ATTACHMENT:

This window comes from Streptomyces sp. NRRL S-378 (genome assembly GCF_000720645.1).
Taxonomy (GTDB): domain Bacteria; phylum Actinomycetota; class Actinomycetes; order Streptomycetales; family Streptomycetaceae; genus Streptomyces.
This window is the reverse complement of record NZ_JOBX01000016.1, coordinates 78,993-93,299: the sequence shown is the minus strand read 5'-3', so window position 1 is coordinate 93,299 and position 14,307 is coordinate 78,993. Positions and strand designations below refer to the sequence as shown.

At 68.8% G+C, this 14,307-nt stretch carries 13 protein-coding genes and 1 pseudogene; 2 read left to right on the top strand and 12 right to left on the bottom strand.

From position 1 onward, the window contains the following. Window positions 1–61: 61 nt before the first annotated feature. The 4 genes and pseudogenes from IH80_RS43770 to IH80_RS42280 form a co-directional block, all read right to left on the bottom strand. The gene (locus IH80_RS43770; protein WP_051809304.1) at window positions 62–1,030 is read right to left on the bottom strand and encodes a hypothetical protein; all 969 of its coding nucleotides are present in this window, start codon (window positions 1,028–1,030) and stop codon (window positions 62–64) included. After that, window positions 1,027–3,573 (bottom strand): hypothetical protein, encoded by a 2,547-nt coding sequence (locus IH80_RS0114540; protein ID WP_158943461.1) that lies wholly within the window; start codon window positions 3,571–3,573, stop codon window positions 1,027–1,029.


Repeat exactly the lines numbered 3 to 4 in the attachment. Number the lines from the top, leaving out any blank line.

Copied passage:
This window is the reverse complement of record NZ_JOBX01000016.1, coordinates 78,993-93,299: the sequence shown is the minus strand read 5'-3', so window position 1 is coordinate 93,299 and position 14,307 is coordinate 78,993. Positions and strand designations below refer to the sequence as shown.

At 68.8% G+C, this 14,307-nt stretch carries 13 protein-coding genes and 1 pseudogene; 2 read left to right on the top strand and 12 right to left on the bottom strand.